Fast in-flight WiFi is coming to Europe

21 Sep 2015 | Author: | No comments yet »

Lufthansa Europe Flights to Get Web Access in Inmarsat Deal.

But one of the last havens of peace for mobile users is set to come to an end, after Lufthansa signed a deal allowing passengers to use their handsets on board from next summer.The move is part of a wider push by Lufthansa to upgrade its service to stem its loss of long-haul business to Middle East rivals and traffic within Europe to budget carriers.

Europe’s passengers are set to get Web access on planes through a deal by satellite operator Inmarsat Plc and phone carrier Deutsche Telekom AG, as the companies seek to work with airline customers such as Deutsche Lufthansa AG. And other airlines including British Airways are expected to follow the German carrier’s example, making mobile usage the norm on all European flights by the summer of 2017.

Inmarsat will combine its satellites with a Deutsche Telekom ground network to provide high-speed Internet to air travelers, according to a statement from Inmarsat on Monday. Under the plans unveiled today, passengers will be able to check their emails, log onto Facebook and send instant messages on board aircraft, at the same sorts of speeds as they do on the ground. The German carrier will “offer its guests an Internet-surfing experience boasting the same quality and speed as they are used to at home,” said Lufthansa Chief Executive Carsten Spohr.

The airline will equip about 180 Airbus Group SE A320 single-aisle jets to deliver the new service from the middle of next year, and eventually introduce onboard Wi-Fi on narrowbody planes for its sister airlines, Mr. While US airlines including JetBlue Airways already offer in-flight Internet access, taking off in Europe has so far largely meant being cut off from the Web. The idea is likely to fill many travellers with horror – whether at the thought that they will be unable to escape the demands of their office, or that they will find themselves trapped next to a passenger that spends the whole journey talking. Four in ten Internet users would like to surf the Web while on board a plane, German digital-industry group Bitkom said last month, citing a poll it conducted with 1,014 people in Germany.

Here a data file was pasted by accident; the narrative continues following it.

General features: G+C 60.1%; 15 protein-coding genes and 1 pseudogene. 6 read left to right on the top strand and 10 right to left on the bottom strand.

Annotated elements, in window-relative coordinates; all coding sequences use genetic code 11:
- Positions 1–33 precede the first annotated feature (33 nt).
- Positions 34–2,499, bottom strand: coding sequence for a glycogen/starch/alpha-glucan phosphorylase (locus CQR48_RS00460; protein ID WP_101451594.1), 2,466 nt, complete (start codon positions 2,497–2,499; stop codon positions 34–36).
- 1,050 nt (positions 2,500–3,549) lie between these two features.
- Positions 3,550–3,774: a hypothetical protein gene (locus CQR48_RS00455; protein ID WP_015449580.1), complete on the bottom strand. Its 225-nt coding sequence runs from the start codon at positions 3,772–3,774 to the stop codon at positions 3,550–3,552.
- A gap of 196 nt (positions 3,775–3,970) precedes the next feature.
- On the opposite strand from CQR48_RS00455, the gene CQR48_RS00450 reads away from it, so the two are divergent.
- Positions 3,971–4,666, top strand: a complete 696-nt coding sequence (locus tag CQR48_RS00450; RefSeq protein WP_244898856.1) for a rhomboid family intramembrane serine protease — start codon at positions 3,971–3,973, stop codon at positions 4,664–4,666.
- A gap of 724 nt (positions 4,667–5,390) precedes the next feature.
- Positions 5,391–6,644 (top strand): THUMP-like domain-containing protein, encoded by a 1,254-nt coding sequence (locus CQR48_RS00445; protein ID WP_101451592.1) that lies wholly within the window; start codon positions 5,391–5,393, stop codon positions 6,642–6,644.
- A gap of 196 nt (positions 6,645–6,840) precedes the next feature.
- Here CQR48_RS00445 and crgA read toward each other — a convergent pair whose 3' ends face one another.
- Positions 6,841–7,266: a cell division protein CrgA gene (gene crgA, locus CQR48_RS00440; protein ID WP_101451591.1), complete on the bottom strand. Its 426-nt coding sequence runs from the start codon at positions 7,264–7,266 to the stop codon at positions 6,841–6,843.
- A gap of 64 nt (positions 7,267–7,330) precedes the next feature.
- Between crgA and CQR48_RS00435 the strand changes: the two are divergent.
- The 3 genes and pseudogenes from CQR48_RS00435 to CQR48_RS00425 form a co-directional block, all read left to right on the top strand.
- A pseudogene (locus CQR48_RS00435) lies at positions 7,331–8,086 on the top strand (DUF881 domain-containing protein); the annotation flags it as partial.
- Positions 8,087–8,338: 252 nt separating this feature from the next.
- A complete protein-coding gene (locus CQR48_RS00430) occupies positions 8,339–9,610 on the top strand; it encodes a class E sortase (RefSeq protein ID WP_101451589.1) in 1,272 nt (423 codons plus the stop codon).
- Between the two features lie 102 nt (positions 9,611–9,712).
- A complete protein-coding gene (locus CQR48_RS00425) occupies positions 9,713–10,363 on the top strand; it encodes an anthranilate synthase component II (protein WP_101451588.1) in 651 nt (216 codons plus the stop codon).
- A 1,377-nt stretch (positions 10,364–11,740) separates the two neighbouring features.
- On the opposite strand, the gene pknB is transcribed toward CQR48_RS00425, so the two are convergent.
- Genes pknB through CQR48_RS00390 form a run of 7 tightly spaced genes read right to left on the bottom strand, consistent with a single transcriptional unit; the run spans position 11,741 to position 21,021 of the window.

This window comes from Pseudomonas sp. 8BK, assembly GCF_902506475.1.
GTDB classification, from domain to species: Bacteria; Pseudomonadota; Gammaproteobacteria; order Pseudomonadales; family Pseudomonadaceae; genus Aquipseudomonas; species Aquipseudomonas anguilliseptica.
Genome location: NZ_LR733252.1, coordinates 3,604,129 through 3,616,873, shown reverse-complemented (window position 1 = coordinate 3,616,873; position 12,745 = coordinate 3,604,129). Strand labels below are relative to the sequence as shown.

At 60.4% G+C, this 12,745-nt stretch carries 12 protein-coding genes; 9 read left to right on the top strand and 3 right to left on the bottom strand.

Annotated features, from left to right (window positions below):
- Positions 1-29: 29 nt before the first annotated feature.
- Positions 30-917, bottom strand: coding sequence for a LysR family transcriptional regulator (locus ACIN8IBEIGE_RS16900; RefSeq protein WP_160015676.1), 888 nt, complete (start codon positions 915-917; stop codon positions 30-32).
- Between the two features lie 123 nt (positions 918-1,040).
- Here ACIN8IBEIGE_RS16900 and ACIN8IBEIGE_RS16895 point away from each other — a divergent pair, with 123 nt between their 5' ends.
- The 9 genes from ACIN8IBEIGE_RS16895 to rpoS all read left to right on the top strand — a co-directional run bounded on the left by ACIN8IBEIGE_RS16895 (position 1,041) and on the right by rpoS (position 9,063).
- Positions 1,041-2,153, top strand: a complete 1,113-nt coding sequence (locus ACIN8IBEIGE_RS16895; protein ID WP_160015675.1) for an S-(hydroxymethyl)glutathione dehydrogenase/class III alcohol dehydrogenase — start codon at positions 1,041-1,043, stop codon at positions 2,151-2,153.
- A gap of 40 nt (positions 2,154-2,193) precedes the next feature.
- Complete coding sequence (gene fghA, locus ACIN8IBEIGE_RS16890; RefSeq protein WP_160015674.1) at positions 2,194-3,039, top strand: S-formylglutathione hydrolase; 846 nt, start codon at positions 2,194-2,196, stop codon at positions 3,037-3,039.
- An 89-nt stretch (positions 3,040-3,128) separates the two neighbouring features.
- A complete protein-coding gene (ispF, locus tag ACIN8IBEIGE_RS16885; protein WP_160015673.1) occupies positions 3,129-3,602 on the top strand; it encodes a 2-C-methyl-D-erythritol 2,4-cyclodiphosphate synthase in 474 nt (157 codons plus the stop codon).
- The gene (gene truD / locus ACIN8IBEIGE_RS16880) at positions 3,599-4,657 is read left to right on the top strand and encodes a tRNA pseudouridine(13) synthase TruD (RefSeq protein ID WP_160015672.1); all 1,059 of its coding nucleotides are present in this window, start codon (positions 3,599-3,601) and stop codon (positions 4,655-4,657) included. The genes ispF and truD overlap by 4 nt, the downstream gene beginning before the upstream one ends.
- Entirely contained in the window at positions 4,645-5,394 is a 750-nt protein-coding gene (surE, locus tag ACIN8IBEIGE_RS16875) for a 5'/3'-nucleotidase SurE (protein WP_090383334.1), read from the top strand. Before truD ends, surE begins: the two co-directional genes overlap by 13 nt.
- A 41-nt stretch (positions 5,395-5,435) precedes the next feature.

But Leo Mondale, president of Inmarsat Aviation, the satellite company behind the scheme, said that there is an enormous appetite amongst younger travellers who want to remain plugged in to the internet throughout their entire journey. ‘My kids are in their twenties and there would be absolutely no hesitation on their part,’ he said. ‘I share [the view that mobile usage on planes could be intrusive]. Deutsche Telekom will build and operate about 300 sites using high-speed LTE technology to link with Inmarsat’s satellites to provide full coverage and capacity in the high-density European airspace. But we’ve just got to learn to use the off switch.’ Lufthansa has already said it will block services like Skype, to stop talkative travellers from annoying their neighbours – but Mr Mondale has admitted that noisy phone calls will become a feature on some airlines.

Certain airlines in the US have already experimented with internet access, but the Inmarsat service on European flights will be at around 10 times faster. Having equipped all planes in the Lufthansa intercontinental fleet with our successful FlyNet® system, we are now continuing our success story by providing Internet on board our short and medium-haul flights. They have been slower to emerge in Europe because of the complexity of the region’s multiple jurisdictions. “We are deploying enough capacity so the user experience will be similar” to the fourth-generation, or fast terrestrial, mobile-phone experience, Mr. British Airways has yet to sign up to the scheme, but it has agreed a formal ‘memorandum of understanding’ with Inmarsat and is in advanced talks to introduce the scheme.

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